21 Oct 2019
Violent protests, looting and riots in Chile grew over the weekend despite President Sebastián Piñera’s decision to backtrack on planned metro price increases that had started the protests.
On Sunday, the government announced a state of emergency and implemented a curfew in the capital Santiago for the second consecutive night.
“I have listened with humility to the voice of my compatriots,” said Mr Piñera on Saturday evening. “They have good reasons to do so. But no one has the right to act with the brutal and criminal violence of those that have destroyed, burnt or damaged more than 78 metro stations in Santiago.”
He added: “I call on all my compatriots to unite in this battle against violence and delinquency.”
The U-turn is not, agree many experts, now sufficient to end the situation.
According to analysis by the Financial Times: “One of Latin America’s wealthiest and most stable countries, Chile had long been considered immune to the kind of angry, anti-austerity protests which have characterised other nations in the region, most recently Ecuador. But, amid widespread anger over rising living costs, a rise in fares on the Santiago metro system earlier this month proved the last straw.”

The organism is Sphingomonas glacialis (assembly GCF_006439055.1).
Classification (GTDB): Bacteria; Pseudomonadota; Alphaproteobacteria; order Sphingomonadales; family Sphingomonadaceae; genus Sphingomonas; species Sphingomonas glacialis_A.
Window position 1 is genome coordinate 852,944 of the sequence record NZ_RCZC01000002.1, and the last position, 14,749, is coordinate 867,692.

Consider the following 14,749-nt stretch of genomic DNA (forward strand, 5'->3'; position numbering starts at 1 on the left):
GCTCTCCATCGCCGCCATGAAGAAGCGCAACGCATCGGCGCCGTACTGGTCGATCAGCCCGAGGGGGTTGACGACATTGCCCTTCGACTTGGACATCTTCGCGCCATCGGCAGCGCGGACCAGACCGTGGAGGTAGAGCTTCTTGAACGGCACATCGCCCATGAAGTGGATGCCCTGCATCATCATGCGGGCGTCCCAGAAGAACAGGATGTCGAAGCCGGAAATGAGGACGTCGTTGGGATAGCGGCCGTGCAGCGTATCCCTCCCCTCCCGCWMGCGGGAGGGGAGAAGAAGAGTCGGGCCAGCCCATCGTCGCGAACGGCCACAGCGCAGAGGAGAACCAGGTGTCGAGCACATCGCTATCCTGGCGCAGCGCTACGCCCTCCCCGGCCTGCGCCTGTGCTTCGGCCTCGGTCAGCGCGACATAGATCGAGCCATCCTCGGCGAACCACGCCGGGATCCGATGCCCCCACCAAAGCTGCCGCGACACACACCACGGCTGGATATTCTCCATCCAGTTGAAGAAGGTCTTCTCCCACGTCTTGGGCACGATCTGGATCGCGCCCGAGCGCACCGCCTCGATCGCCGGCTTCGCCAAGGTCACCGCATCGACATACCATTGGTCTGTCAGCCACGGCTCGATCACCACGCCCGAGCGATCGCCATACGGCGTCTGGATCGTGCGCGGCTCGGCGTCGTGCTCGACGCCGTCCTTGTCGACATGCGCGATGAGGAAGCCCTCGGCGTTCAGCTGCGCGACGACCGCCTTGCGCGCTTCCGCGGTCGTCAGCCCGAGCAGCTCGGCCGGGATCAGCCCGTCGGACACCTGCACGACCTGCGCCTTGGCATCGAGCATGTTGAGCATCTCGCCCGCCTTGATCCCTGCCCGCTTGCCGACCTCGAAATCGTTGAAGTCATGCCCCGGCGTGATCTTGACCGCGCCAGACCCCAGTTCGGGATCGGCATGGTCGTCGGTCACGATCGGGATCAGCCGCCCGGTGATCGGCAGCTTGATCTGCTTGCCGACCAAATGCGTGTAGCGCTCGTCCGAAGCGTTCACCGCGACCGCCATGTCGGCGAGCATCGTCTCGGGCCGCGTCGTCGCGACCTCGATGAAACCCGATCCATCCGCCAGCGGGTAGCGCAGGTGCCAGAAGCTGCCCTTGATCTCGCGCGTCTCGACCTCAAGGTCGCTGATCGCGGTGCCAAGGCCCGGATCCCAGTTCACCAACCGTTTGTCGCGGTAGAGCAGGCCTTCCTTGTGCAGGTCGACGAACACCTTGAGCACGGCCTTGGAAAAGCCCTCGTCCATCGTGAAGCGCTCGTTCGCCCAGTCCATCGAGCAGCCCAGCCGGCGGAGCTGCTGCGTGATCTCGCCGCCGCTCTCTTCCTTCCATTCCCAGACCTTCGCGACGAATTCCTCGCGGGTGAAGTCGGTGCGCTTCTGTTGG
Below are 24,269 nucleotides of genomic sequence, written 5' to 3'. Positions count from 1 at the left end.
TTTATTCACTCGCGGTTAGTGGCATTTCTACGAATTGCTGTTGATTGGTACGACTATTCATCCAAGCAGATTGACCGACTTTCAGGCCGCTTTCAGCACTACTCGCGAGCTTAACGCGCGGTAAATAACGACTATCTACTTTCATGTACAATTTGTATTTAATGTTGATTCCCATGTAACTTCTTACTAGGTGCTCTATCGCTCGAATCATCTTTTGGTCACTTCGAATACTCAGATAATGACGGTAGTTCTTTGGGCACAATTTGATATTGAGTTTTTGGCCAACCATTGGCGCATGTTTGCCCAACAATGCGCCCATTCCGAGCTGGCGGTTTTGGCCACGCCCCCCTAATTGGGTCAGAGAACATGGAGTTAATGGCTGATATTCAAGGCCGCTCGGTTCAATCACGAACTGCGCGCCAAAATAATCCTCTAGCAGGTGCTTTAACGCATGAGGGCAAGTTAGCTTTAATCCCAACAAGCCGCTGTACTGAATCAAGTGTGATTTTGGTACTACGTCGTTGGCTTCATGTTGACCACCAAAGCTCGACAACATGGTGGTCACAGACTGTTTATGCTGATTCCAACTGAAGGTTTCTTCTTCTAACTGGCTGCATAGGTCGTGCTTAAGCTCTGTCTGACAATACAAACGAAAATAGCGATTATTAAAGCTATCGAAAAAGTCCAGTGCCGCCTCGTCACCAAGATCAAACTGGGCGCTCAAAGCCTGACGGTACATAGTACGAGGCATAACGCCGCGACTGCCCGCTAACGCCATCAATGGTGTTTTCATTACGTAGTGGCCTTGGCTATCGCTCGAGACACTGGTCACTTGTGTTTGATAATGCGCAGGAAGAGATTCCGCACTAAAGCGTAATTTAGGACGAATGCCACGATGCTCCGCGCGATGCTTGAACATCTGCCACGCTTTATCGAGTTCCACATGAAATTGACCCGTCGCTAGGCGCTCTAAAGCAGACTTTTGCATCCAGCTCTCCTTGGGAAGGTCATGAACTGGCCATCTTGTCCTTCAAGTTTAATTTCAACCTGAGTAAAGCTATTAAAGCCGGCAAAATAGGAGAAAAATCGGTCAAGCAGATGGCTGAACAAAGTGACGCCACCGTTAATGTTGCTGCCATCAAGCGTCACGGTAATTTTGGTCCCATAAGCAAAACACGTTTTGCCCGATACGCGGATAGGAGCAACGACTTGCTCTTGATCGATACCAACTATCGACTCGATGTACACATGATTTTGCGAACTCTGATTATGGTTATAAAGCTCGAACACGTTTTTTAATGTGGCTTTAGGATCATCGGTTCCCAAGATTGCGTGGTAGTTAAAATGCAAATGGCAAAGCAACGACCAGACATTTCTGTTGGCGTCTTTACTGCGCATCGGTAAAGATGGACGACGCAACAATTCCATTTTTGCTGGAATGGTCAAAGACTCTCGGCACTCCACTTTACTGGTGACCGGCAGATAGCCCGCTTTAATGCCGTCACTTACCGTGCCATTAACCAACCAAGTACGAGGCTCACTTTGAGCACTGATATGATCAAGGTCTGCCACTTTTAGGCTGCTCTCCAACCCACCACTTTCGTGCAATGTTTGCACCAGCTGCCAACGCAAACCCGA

Andrés Chadwick, the country’s Interior Minister, said at least seven people had died in incidents related to the protests.
Officials confirm that there have been more 70 “serious incidents of violence”, including 40 lootings of supermarkets and other businesses. Two people also suffered gunshot wounds after a shoot-out with police.
“We're facing a real escalation that is undoubtedly organised to cause serious damage to our country and the lives of each of its citizens,” Mr Chadwick said.
Around 10,500 police and soldiers have been deployed to the streets.
Read the latest news update: PM to push for Brexit deal vote once again on Monday